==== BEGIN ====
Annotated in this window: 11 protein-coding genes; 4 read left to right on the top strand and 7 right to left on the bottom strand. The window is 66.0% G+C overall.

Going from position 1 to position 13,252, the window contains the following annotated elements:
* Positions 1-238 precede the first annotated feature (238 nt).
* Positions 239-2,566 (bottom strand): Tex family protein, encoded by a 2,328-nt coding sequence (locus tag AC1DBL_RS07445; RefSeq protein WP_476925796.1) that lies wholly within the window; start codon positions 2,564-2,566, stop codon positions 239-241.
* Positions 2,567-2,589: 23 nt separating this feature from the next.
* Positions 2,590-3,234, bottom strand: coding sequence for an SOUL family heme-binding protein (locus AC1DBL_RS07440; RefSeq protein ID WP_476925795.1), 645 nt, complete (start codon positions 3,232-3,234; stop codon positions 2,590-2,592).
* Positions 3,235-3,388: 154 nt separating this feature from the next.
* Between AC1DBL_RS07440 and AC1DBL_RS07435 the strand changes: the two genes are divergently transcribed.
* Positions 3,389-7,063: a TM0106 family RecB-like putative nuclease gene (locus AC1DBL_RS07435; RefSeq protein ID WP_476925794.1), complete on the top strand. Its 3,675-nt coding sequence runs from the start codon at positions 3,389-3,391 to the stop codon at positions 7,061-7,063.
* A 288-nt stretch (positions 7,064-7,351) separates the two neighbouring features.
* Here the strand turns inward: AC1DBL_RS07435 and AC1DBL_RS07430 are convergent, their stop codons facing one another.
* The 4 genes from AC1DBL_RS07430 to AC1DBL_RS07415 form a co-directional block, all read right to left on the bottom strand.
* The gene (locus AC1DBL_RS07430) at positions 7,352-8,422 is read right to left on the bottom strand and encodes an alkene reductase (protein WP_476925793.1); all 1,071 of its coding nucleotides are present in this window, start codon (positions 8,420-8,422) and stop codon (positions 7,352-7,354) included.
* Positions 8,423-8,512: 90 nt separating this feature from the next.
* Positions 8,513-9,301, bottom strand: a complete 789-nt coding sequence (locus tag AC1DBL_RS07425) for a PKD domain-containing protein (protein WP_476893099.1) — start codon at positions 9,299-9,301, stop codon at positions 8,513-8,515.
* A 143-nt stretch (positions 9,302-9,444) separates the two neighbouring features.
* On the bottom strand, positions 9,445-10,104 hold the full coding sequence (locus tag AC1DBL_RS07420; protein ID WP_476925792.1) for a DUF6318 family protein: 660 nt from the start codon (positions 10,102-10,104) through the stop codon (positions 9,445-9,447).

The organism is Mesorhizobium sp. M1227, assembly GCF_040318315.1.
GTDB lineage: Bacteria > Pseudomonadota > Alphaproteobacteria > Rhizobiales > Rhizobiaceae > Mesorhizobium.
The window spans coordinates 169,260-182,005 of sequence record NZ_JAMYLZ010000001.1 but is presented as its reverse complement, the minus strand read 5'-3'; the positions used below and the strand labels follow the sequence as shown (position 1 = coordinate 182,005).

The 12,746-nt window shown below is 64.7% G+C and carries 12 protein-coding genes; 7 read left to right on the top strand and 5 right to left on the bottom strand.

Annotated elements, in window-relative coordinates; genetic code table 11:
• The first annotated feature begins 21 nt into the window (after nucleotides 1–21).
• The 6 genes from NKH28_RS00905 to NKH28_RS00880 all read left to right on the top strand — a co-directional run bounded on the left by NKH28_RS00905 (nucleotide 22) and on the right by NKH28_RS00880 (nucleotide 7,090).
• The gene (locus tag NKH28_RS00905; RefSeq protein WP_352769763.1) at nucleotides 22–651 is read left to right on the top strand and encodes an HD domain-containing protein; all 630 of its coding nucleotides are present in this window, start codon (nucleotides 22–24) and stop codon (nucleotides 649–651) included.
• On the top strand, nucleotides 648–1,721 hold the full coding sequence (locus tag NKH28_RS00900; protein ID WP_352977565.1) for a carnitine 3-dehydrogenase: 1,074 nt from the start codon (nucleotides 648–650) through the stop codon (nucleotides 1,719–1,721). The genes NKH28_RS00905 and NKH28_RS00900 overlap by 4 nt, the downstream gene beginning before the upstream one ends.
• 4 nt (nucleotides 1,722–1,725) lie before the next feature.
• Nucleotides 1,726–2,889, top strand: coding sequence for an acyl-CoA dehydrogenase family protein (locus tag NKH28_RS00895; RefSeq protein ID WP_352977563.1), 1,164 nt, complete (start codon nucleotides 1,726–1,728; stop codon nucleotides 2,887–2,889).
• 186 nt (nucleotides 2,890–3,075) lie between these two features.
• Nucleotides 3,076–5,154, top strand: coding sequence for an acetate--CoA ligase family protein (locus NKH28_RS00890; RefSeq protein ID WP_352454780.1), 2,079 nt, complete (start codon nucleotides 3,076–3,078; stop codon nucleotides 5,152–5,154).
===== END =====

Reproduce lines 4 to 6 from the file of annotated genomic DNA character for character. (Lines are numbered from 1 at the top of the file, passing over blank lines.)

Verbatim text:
* Positions 239-2,566 (bottom strand): Tex family protein, encoded by a 2,328-nt coding sequence (locus tag AC1DBL_RS07445; RefSeq protein WP_476925796.1) that lies wholly within the window; start codon positions 2,564-2,566, stop codon positions 239-241.
* Positions 2,567-2,589: 23 nt separating this feature from the next.
* Positions 2,590-3,234, bottom strand: coding sequence for an SOUL family heme-binding protein (locus AC1DBL_RS07440; RefSeq protein ID WP_476925795.1), 645 nt, complete (start codon positions 3,232-3,234; stop codon positions 2,590-2,592).